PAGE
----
National Law School of India University (NLSIU) proposed to conduct a separate entrance exam named NLAT (National Law Aptitude Test) for admission into its courses. But the Supreme Court told the university to maintain the uniformity by admitting students on the basis of CLAT (Common Law Entrance Test). The apex court said that CLAT serves both national and educational interests. It directed the university to honor the results of CLAT 2020 and delete the notification to hold another entrance test.

On the 12th September, National Law Aptitude Test (NLAT) was held for admission into the prestigious NLSIU to the BA LLB (Hons) course.

In another update, a three-bench judge named Justices Ashok Bhushan, R Subhash Reddy, and M R Shah notified the date to conduct CLAT 2020 on September 28th. They asked the National Law Universities (NLU’s) to strictly abide by the same. The Ministry of Health and Family Welfare and Ministry of Human Resource Development released Standard Operating Procedures (SOP’s) to be followed by all the students and staff. Moreover, the safety of the students should not be compromised and every precaution should be taken.

This common test serves the principles of “transparency and merit”, the Bench said. They added that CLAT was designed and formulated after many deliberations. It’s good for national and educational purposes that all law universities conduct a single, uniform entrance test. CLAT has evolved and strengthened over time. It has covered a long journey and is not going to stop.


It is advised by the Supreme court that the NLU’s should start their session by mid-October. For that, the consortium is asked to complete all the admission procedure and result declaration as soon as possible.

R Venkata Rao, former Vice-Chancellor of NLSIU filed a PIL against the university’s decision to hold a separate entrance test. The three-judge bench was hearing this plea when it came to the above conclusions. In NLSIU defense, the Senior Advocate expressed his concern over the repeated postponement of the CLAT examination. In order to avoid a zero year, NLSIU decided to design a separate test for its university. But the court rejected this explanation by saying that it can’t be counted under necessity.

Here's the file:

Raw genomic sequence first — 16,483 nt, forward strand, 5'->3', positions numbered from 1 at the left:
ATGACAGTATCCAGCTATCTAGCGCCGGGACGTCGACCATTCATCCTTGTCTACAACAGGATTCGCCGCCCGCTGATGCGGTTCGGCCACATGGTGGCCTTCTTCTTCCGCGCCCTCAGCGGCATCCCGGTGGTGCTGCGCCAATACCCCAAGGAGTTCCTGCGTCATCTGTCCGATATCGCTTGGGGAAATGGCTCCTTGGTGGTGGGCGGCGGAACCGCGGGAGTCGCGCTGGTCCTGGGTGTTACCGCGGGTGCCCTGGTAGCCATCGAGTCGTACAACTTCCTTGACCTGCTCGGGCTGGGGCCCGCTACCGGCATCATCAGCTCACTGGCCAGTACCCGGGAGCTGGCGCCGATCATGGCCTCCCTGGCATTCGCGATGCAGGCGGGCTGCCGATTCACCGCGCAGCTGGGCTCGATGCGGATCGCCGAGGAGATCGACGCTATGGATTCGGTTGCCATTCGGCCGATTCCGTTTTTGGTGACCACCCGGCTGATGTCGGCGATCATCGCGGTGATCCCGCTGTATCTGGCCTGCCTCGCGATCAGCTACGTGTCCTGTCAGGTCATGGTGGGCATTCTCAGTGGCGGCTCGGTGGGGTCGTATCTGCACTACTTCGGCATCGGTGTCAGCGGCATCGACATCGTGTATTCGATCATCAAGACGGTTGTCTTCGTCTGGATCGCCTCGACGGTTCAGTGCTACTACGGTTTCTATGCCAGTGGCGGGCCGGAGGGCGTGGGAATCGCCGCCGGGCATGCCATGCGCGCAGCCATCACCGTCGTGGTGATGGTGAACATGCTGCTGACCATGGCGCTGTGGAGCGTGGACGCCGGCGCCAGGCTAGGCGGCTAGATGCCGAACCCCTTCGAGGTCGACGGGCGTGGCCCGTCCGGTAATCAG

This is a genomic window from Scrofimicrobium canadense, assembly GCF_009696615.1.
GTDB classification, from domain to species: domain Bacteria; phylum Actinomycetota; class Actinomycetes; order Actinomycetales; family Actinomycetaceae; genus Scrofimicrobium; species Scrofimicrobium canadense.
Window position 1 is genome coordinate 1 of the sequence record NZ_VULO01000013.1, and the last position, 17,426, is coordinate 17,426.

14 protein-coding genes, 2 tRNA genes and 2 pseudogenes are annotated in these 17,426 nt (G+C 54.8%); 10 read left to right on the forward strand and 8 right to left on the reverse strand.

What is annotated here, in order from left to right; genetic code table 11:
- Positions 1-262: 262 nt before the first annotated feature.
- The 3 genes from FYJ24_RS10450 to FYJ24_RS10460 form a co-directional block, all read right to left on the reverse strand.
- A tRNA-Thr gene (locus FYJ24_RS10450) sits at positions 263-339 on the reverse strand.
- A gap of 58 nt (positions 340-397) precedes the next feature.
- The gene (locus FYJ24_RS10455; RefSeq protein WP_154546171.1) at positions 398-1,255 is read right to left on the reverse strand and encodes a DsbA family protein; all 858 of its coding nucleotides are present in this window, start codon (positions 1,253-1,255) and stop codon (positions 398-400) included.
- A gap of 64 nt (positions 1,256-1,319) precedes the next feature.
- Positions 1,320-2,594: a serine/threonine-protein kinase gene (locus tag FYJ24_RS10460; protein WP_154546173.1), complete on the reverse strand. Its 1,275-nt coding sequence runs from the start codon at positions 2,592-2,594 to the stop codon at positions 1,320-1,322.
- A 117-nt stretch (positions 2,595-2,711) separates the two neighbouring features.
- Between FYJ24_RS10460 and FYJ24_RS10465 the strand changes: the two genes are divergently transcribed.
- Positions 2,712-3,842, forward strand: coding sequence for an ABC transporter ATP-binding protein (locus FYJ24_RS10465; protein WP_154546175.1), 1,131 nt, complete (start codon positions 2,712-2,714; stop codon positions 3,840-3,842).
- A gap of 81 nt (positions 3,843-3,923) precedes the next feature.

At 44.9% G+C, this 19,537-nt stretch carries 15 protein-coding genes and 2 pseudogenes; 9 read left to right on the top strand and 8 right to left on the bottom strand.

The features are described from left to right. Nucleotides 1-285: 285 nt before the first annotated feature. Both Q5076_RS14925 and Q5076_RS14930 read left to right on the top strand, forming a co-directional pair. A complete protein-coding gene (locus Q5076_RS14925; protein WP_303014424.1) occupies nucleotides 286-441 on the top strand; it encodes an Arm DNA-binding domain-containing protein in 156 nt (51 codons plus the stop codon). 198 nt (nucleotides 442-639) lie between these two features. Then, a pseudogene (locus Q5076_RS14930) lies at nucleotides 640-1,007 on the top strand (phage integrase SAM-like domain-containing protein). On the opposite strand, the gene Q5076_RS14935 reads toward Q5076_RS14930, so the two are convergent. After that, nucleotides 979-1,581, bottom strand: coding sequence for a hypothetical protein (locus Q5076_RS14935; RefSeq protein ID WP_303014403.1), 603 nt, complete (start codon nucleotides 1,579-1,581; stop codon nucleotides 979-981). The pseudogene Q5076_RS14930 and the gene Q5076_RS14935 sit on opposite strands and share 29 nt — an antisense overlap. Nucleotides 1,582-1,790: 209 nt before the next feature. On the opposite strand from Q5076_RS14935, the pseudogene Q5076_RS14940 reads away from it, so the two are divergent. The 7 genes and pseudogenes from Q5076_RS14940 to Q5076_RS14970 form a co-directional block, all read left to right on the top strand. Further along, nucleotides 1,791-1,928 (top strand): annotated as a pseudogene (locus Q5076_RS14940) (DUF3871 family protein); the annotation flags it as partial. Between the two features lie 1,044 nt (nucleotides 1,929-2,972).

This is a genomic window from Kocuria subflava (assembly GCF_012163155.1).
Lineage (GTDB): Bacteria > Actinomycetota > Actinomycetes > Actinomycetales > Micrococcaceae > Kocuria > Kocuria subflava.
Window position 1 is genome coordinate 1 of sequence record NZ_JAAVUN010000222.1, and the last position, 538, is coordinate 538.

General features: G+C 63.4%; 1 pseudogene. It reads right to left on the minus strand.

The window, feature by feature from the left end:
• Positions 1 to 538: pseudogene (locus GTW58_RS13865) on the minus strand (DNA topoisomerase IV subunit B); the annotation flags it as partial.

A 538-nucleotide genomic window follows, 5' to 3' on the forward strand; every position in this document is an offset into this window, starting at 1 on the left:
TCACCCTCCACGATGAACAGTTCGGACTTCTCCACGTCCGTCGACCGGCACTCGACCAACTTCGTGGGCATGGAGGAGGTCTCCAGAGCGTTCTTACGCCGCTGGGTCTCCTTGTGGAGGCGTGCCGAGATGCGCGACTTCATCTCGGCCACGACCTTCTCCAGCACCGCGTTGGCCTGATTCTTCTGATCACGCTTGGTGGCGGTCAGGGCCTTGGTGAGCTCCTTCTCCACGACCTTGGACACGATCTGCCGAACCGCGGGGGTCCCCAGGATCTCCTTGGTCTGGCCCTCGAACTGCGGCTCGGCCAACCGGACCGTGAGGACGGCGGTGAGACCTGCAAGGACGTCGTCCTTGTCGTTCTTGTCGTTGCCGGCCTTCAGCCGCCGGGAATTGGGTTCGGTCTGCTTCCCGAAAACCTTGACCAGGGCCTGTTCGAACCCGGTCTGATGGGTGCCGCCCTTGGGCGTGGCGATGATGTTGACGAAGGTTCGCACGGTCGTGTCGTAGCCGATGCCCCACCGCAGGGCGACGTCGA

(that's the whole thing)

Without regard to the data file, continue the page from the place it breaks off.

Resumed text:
The court said that UGC sets the standard of education in our country. On a notice dated 29th April 2020 universities were told to change their academic calendars due to uncertain times. NLSIU should have respected its integrity and not notified to conduct another test. The necessity clause thus failed in this case.

Moreover, the NLAT conducted on 12th September does not ensure transparency as it was a home-based online examination. It will raise questions on the capabilities of the candidates. NLSIU is a renowned institute selected as the first choice of 60% aspirants. The entrance test of such a premiere university can’t be subject to criticism.


Facts show that 24,603 students applied for NLAT among which only 23,225 appeared for the test. Moreover 60% of total CLAT aspirants is 60% of 69,000 i.e. 41,400. This is half the number of NLAT registrations. It shows a lack of technical support and time.

The petitioner said that the technological divide prevented many students to appear for the exam. Court agrees with this plea.

The court further said that NLU’s should cooperate among themselves and maintain the integrity of CLAT. It’s compulsory on all the member institutes to admit the students into UG and PG courses on the basis of CLAT.




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